The virus is growing -- the virus in the mind is as much as the virus in the body. Unfortunately, we have a mindset problem. We tend to be reckless and rebellious; and we fail to follow basic principles like wearing a mask, maintaining distance and other principles of public health.

We are not allowing science but other things beyond it to rule us. If we have to conquer the pandemic, we have to stay safe; and follow COVID appropriate behaviour. We will have to continue doing this for a year and half more. If that is not followed, we will go back to where we started.

We anticipated a second wave but no one had anticipated the timing and the ferocity of the wave. It started from a less-exposed population, mostly the people who did not have COVID-19 during the first wave. We have to be prepared for the third and fourth wave. As we walk through this journey, we have to be mindful of two things. -- we are at war and have to ensure that we stay safe and ensure we help people in need.

India is at its peak. However, Mumbai is showing signs of decline. So, is Maharashtra. Despite the drop in case, we need to continue following COVID appropriate behaviour. If that is not followed, we will go back to where we started.

Despite all this, we have to ensure that we stay positive.

Around 80 per cent are going to recover even if you treat them or now, 20 per cent need a lot of attention. Do not have fear about vaccination, take whatever is available.

In between all this, maintain a healthy lifestyle. We had something called a Before COVID (BC) era, now we are in the DC era (During COVID). I am certain in a year and half, we will have the After COVID (AC) era.

Neeraj Hatekar: The scale and the root of the virus is much bigger than a pure management exercise. It is a large socio-economic phenomenon. We have to look at it differently.

Initially, we centralised the issue. Later, we decided to decentralise the whole thing but that came as an afterthought. But we should have initially helped build the capacities of communities to manage this. Some communities that have acted on their own have had productive impact. For instance, the village communities kept a strict tab on who was coming to the village, ensured that those people were quarantined, and immediately informed medical authorities about people having symptoms. We as a system did nothing to harness the strength of communities and hand hold communities.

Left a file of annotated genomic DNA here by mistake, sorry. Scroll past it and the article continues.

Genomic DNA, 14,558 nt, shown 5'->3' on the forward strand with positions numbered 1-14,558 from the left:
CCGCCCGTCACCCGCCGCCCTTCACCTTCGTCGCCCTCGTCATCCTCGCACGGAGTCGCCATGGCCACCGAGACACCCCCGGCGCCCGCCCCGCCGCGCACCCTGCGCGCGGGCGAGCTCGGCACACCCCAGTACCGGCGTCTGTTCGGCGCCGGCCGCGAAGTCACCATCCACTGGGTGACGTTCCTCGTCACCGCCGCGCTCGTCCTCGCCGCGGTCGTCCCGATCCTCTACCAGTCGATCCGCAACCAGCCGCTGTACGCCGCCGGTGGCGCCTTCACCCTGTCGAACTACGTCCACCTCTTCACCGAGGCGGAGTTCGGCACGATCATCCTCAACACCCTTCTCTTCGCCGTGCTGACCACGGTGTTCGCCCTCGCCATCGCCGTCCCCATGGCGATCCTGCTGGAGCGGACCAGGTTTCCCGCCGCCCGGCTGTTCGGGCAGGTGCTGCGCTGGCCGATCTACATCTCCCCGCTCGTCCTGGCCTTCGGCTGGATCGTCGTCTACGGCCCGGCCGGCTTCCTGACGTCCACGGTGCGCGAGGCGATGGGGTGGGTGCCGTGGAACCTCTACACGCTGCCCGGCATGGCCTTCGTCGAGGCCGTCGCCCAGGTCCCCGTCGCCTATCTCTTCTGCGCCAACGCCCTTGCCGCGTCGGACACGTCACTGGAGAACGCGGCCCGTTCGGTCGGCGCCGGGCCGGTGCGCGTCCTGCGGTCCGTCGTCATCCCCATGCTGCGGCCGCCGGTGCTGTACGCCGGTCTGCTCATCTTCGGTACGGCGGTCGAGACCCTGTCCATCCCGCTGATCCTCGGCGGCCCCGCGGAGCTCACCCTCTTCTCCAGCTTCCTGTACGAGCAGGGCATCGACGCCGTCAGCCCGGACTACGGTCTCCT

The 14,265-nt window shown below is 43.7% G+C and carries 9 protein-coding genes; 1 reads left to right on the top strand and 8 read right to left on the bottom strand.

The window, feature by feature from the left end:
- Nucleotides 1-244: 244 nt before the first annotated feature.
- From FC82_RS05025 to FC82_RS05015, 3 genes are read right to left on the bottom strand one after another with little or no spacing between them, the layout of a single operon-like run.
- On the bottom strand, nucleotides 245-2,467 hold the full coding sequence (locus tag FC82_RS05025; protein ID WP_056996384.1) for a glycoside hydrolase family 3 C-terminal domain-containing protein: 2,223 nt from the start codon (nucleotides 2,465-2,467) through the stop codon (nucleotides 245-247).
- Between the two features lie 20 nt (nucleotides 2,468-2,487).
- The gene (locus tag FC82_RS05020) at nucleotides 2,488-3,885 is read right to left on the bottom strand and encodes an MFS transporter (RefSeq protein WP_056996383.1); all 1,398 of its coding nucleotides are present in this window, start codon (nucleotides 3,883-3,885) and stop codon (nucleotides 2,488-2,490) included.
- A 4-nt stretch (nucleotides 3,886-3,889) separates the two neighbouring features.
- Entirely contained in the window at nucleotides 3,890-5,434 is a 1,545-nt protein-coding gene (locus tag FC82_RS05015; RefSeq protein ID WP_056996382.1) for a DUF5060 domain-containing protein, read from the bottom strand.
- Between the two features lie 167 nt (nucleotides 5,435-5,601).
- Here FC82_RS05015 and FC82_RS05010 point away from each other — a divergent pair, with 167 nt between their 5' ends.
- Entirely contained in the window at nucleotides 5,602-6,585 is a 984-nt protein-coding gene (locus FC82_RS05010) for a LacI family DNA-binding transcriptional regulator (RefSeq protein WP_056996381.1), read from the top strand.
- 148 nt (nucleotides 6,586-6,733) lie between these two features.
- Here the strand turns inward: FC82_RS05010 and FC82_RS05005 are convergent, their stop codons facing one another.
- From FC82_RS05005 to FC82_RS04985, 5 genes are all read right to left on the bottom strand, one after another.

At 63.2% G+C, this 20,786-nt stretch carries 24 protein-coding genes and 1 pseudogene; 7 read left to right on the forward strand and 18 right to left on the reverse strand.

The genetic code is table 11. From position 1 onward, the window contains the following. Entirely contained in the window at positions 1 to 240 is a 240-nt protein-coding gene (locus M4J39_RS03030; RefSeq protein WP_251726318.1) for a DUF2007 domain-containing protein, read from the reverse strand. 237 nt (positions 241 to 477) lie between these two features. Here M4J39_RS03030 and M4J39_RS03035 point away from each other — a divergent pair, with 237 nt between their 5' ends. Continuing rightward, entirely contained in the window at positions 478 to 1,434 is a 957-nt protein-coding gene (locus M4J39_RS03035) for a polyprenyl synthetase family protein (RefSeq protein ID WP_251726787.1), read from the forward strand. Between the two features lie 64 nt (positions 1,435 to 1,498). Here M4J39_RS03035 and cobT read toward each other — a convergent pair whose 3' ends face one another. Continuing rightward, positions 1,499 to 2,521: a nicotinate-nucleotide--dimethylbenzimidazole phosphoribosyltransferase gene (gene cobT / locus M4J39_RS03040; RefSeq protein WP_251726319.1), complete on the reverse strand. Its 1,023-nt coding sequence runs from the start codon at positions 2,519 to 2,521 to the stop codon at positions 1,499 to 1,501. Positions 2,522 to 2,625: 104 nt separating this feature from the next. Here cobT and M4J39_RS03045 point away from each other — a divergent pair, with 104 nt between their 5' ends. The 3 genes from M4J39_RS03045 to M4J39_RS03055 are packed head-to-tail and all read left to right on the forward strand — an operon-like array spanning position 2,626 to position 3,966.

This virus has been there for a year, but we have done nothing to improve on our institutional capacity to deal with future public health challenges.

No useful data has been generated or a very little data has been generated; neither the available data has been analysed properly. We have the technology for predictive analysis, computing technology, and statistical methodology to help recognise the hotspots for the illness etc. But we have not been able to generate that kind of data that would have helped to analyse the pandemic.

There can be one centre setup in each state which would have computing and data capturing abilities that would undertake evidence-based analysis.

These are two areas that we have neglected in the first and the second wave. One was using community response, creating bottom up response, strengthening the grass roots. So, that communities on their own can have calibrated responses. Empowering communities, educating the public, providing on-going information -- this is not what we have done. This is a major failure. We have not thought of creating institutions that will look at pandemic from a broader perspective. We need to create institutional capacity across scientific discipline. This will help us capture data and look at issues in a multi-dimensional way.

Against the motion

Tista Sen: COVID has unleashed a colossal wave on the human race. Every Indian across the country has been affected by this.

COVID has taught us the kindness of strangers. There are faceless individuals working tirelessly to enable every Indian some kind of medical help. This is humanity for me.

COVID has helped develop a sense of gratitude. We haven't felt that more. COVID has taught us the importance of family and community. Usually, work is everyone's priority. But today we have everyone contributing to help you with food, oxygen, plasma etc. All this is helping us reconnect as a community which we had probably forgotten.